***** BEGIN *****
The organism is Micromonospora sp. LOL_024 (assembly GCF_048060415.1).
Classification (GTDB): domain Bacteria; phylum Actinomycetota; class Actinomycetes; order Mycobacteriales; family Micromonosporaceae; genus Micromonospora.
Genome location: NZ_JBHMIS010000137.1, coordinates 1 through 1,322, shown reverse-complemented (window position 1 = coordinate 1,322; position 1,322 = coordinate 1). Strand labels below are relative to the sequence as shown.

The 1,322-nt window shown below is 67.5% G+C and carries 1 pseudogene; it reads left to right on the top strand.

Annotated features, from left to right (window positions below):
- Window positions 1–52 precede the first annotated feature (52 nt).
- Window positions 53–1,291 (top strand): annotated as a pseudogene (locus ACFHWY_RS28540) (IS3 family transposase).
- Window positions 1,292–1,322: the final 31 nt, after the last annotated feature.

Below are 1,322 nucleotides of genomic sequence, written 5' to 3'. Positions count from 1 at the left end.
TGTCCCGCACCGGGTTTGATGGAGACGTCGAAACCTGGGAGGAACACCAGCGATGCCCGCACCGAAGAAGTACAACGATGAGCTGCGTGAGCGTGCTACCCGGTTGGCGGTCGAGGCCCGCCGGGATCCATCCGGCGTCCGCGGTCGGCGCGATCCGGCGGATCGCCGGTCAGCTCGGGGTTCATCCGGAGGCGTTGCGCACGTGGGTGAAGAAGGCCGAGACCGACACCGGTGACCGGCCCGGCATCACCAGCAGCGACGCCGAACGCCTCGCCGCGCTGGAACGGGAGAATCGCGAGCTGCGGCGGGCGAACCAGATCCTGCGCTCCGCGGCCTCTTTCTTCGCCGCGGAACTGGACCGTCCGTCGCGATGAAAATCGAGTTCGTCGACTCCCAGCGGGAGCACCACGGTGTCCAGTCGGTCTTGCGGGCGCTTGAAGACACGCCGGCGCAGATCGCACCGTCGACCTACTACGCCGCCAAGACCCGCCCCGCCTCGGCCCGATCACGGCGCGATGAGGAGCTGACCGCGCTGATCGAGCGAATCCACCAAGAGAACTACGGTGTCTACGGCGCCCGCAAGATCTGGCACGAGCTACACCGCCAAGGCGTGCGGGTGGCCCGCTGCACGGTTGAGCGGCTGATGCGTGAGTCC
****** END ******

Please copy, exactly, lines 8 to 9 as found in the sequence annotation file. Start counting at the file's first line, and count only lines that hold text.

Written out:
- Window positions 1,292–1,322: the final 31 nt, after the last annotated feature.

Below are 1,322 nucleotides of genomic sequence, written 5' to 3'. Positions count from 1 at the left end.